Experts see two main problems with the service check: the first is the creation of a dual system where people with means will be welcome at senior homes with all sorts of perks (hairdresser, physiotherapy, and so on) while the public centers will be left for people who have nothing to add to the check (which is typically made out for 500 to 700 euros). To put it bluntly, private centers will be for the rich and the public centers will be for the poor.
In order to calculate the user's share of co-payment, the system only takes into account the dependent person's income and assets. But if instead of assigning dependents a room in a residence, the state hands them a check where that co-payment is already taken into account, then relatives of the dependent person may be forced to contribute some of their own money (if they can) to pay for the residence.
"Twenty euros? I'd rather they didn't bother"
Carmen Cañavete and Paco Cubells have two children, both of whom have severe disabilities. When Carmen was 29 she gave birth to Paula, who has Down syndrome. Fifteen months later came Fran. Both of them require constant assistance. Paula, who will be 16 next month, did not speak until the age of five. Fran, who is nearly 14, still does not talk.
Their mother takes care of both of them. As a non-professional caregiver, she used to receive 807 euros a month (480 for Paula, 327 for Fran) under the dependents law.
But following successive cuts to this type of aid, the last check that this family from Torrent, Valencia received from the regional government was for a grand total of 40 euros. That is to say, their subsidy has been reduced by 95 percent. Carmen is indignant.
"You feel rage, helplessness...," she says. "Are they trying to justify the fact they are helping me, with 20 euros? I'd rather they didn't pay me anything at all - that way I won't give them the pleasure of claiming they're supporting me. I'll handle it all by myself."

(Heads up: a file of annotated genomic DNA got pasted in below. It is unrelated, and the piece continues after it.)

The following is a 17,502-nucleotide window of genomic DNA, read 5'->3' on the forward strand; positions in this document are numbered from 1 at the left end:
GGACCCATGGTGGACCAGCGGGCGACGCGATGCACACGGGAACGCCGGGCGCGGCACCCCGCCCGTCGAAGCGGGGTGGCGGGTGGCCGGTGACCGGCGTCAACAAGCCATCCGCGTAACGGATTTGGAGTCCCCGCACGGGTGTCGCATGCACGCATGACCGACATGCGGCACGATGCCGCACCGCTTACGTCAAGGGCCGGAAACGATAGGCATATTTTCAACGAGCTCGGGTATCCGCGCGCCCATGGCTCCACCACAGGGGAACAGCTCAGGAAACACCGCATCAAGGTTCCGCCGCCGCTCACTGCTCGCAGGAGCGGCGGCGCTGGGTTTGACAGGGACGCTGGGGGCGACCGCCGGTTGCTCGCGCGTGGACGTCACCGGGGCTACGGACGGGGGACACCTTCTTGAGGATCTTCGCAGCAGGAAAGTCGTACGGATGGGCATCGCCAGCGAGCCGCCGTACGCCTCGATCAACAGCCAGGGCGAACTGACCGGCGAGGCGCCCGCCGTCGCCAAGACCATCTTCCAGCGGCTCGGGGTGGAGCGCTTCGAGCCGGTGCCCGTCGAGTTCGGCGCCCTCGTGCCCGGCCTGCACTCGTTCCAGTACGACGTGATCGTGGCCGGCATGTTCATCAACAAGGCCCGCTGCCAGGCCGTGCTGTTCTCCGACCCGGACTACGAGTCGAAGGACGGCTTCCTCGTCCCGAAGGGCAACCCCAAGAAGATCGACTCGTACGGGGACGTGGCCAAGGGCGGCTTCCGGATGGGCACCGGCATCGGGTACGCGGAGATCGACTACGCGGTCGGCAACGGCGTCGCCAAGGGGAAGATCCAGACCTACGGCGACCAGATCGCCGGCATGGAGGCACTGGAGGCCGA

The government of Valencia has begun implementing a measure that introduces (in reality, increases) co-payment for recipients of dependent aid. It is a state-wide measure that regions have until June to make effective. The Valencian government has been one of the first to do so, and began cutting back the subsidy in the November check (payments are coming two months late).
Six other regional governments are following in Valencia's footsteps, but none as restrictively as here, say sources in the sector.
Co-payment is just the latest bad news for aid recipients, after two other cuts to their subsidies. The first was the state's decision to stop paying social security for caregivers (160 euros a month). The second was a 15-percent reduction in aid amounts, applicable since August.
This third cut theoretically takes into account the aid recipients' economic situation and degree of disability. Carmen does not work outside the home, while her husband Paco has a furniture fittings warehouse.
"My husband is self-employed. Everything we own is mortgaged and we are in debt. My children have no siblings to help them in the future; all I can do for them is leave them some savings."
Asked about how the dependents law changed their lives, Carmen snorts, smiles and says: "You can't imagine. Finally, somebody was beginning to value the work you do for your children."
Carmen remembers how the checks helped with the children's activities: physiotherapy and swimming to improve their mobility, plus speech therapy and personal autonomy classes for Paula.